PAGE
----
18, No Time to Waste

Chapter Twenty


   I know that you have heard from many of us at Missions Camp. I, too, want to express my sympathy for your loss. How wonderful, though, that we can rejoice in the ways the Lord uses and magnifies the death of His children.

   I mainly wanted to write to let you know how highly Kathi spoke of you and Mr. Johnson, and how deep her love was for you. On the first night of camp, Kathi told me that she was living in an apartment with Felicia. Knowing that my parents would put up a bit of a fuss if I moved out, I asked her how you, her parents, had reacted. With obvious pride, she spoke of your concern for her in leaving, but said that you had respected her decision and allowed her to move. She also spoke of how wonderful you were in other ways.

   Once, when we spoke of raising our own families, Kathi said how glad she was of the way she had been raised. She felt that she had been guided, instructed, and raised with the greatest love and Christian commitment on your part. She also spoke of her love for her brothers and how she had enjoyed taking them camping the week before.

   Kathi spoke of her parents often, and it was always with the deepest respect and love. She was a beautiful girl, and I'm sure you are proud to be her parents.

   I pray that this letter will be of comfort to you.

   I have never met the writer of that beautiful letter, but it was a balm to me in those days after the funeral — along with many other cards and letters telling of Kathi's faith in Christ, of her beauty in helping others, and always everyone spoke of her genuine love for the Lord and of her constant smile.

   We were having dinner one night with friends, only a week after the funeral, when a long-distance telephone call came through for me from Seattle, Washington.

   It was Kathi's roommate, Valerie, from Camp Hammer. She wanted to tell me of Kathi's last days, of her joy in surrendering her life to God.

   "We went to a service together on Thursday night," she told me, "and the missionary spoke on death. Walking back to our cabin, I said to Kathi, 'You know, Kathi, I would be willing to die if my father would come to know Christ.' Kathi stopped suddenly, as though a new idea had hit her. I could see the thoughts whirling around in her head. Then she said, so softly, 'Yes, I, too, would be willing to die if Felicia and my friends would come to know my Savior.'

   "That night Kathi had a nightmare and awoke screaming. 'It was so dark, and I couldn't find the door. I'm so afraid something is going to happen.'

   "In the morning Kathi told Dave, Mike, and John about her dream. They sat under a tree, and Dave opened the Bible to Psalm 27: 'The Lord is my light and my salvation; whom shall I fear? the Lord is the strength of my life; of whom shall I be afraid/' Then they prayed, each of them praying that God would use their lives, all of their lives, for His glory, whether by life or death.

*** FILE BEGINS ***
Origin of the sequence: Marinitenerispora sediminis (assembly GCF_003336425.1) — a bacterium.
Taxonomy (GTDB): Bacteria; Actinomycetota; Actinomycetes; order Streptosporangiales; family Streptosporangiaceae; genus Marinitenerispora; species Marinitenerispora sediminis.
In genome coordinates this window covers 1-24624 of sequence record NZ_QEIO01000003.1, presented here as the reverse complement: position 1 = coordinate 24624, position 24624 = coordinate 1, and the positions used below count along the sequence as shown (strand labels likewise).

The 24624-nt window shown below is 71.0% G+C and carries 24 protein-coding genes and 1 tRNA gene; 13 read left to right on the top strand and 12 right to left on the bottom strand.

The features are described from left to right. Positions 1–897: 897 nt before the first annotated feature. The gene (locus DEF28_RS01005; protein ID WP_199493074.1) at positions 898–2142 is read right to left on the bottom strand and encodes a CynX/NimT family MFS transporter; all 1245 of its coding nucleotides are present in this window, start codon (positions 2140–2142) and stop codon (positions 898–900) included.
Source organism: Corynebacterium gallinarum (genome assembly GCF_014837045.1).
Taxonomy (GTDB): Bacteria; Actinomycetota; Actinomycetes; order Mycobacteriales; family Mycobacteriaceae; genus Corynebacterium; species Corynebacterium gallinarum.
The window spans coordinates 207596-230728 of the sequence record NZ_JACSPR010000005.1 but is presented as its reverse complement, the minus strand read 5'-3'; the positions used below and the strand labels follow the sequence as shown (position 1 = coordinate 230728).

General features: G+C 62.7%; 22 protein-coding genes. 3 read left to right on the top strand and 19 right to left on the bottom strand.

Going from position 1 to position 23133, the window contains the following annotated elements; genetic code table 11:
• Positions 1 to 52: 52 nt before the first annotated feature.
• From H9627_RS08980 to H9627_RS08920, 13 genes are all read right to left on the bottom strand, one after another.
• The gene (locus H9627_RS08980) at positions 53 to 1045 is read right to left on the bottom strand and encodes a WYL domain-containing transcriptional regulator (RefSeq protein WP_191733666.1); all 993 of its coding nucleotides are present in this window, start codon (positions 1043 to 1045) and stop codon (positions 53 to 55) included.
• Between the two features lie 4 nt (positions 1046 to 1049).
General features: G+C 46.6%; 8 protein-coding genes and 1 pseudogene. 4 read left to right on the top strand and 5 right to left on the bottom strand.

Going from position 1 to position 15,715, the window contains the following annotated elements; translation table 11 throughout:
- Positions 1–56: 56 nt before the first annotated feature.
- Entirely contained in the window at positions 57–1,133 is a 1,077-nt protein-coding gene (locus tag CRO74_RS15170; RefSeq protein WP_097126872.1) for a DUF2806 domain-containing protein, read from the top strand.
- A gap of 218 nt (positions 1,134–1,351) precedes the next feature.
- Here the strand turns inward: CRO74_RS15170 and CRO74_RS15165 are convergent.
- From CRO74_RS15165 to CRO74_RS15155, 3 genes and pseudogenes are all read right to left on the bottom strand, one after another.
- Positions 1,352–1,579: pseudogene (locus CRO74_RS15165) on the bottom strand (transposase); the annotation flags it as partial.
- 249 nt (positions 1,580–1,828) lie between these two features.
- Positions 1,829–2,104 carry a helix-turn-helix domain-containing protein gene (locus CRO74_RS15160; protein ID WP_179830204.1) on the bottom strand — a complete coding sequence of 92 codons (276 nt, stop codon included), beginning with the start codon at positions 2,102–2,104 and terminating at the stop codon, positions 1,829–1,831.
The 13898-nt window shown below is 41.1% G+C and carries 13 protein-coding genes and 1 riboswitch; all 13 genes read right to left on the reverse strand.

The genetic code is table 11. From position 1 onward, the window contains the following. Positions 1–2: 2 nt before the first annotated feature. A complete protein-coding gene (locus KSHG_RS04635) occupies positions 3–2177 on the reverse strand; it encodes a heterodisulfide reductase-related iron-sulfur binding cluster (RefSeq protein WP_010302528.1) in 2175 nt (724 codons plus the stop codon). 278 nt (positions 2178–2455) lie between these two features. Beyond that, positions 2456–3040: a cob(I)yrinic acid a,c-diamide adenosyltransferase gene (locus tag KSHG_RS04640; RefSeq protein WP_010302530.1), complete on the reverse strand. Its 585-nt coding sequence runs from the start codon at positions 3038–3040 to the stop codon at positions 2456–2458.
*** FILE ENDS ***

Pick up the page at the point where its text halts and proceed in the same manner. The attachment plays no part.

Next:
"When Kathi walked back into our cabin, her face was radiant. 'Now I've given my whole life to Jesus,' she said."

   When I finished talking to Valerie, I could only breathe another prayer of thanks to our wonderful Lord.

   "It was no accident," I said as I took my place at the table. "God took those kids. He just reached down and took them."

   Vern and I drove to the UCLA hospital the following day to see Dave. He was scheduled for plastic surgery soon. When we walked into the room, I was unprepared for what I saw. His face was swollen beyond recognition, his arm in a cast.

   He started to rise from his bed. "Mrs. Johnson," he spoke through clenched jaws, "I want to kiss you." I bent down to brush my lips across Dave's face and my tears fell on his cheek.

   Dave would have many weeks of wired jaws, more plastic surgery, and much pain, but he grew ten feet tall in the following months. The peace of God was his portion; Dave had committed himself to the Lord.

   "I'll have to take up where they left off. We just don't realize how sovereign God really is. It's not, why has God taken them, but why has He left me."

   The circle began to widen, ever so slowly, but surely. One Saturday I heard a knock on the door and there stood lovely, blonde Debby, one of Kathi's friends whom I knew only slightly.

   "You know what I just did?" she sobbed. "I went to the cemetery, sat down on Kathi's grave, and gave my heart to Jesus."

   Between her sobs, I learned that Kathi had been especially kind to Debby in high school. I grew to know and love this girl in the following weeks as she came to our church and our home often. But my heart was deeply touched when some months later she sent me her graduation picture with this note:

   "I want to thank you for everything you've done for me. . . .Please help me discover things which I have long neglected. And Christ seems for now."

   Then there were Sharon and Hope, both expressing faith in Christ.

   But I was soon to hear a story that settled any doubts that God had chosen Kathi, Mike, and John to fulfill a special mission in life. For I was to meet Bev and hear her remarkable story!

Table of Contents || Chapter Twenty-one